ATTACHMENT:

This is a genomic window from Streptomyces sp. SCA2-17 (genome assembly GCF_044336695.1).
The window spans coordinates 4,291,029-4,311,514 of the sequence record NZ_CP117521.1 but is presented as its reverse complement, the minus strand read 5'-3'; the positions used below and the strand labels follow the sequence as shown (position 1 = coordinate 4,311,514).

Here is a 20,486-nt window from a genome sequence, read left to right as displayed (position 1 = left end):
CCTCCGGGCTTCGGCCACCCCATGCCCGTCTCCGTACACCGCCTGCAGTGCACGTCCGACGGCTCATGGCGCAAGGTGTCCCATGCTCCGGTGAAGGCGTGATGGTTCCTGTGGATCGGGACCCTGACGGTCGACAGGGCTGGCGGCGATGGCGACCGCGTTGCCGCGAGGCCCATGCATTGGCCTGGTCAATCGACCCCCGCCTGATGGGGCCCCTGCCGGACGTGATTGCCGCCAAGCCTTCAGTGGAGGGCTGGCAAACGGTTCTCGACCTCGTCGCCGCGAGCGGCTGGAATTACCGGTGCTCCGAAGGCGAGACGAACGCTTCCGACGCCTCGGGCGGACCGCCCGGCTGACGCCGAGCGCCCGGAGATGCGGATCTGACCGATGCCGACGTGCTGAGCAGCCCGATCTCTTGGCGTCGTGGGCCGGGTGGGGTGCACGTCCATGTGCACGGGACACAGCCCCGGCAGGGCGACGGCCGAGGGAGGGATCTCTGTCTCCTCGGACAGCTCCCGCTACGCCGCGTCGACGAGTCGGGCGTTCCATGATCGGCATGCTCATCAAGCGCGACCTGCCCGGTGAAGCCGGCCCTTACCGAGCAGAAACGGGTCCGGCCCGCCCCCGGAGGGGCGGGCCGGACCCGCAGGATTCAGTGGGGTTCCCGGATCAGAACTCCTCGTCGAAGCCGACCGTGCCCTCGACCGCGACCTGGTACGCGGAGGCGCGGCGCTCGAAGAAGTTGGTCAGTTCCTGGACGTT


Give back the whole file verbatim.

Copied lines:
This is a genomic window from Streptomyces sp. SCA2-17 (genome assembly GCF_044336695.1).
The window spans coordinates 4,291,029-4,311,514 of the sequence record NZ_CP117521.1 but is presented as its reverse complement, the minus strand read 5'-3'; the positions used below and the strand labels follow the sequence as shown (position 1 = coordinate 4,311,514).

Here is a 20,486-nt window from a genome sequence, read left to right as displayed (position 1 = left end):
CCTCCGGGCTTCGGCCACCCCATGCCCGTCTCCGTACACCGCCTGCAGTGCACGTCCGACGGCTCATGGCGCAAGGTGTCCCATGCTCCGGTGAAGGCGTGATGGTTCCTGTGGATCGGGACCCTGACGGTCGACAGGGCTGGCGGCGATGGCGACCGCGTTGCCGCGAGGCCCATGCATTGGCCTGGTCAATCGACCCCCGCCTGATGGGGCCCCTGCCGGACGTGATTGCCGCCAAGCCTTCAGTGGAGGGCTGGCAAACGGTTCTCGACCTCGTCGCCGCGAGCGGCTGGAATTACCGGTGCTCCGAAGGCGAGACGAACGCTTCCGACGCCTCGGGCGGACCGCCCGGCTGACGCCGAGCGCCCGGAGATGCGGATCTGACCGATGCCGACGTGCTGAGCAGCCCGATCTCTTGGCGTCGTGGGCCGGGTGGGGTGCACGTCCATGTGCACGGGACACAGCCCCGGCAGGGCGACGGCCGAGGGAGGGATCTCTGTCTCCTCGGACAGCTCCCGCTACGCCGCGTCGACGAGTCGGGCGTTCCATGATCGGCATGCTCATCAAGCGCGACCTGCCCGGTGAAGCCGGCCCTTACCGAGCAGAAACGGGTCCGGCCCGCCCCCGGAGGGGCGGGCCGGACCCGCAGGATTCAGTGGGGTTCCCGGATCAGAACTCCTCGTCGAAGCCGACCGTGCCCTCGACCGCGACCTGGTACGCGGAGGCGCGGCGCTCGAAGAAGTTGGTCAGTTCCTGGACGTT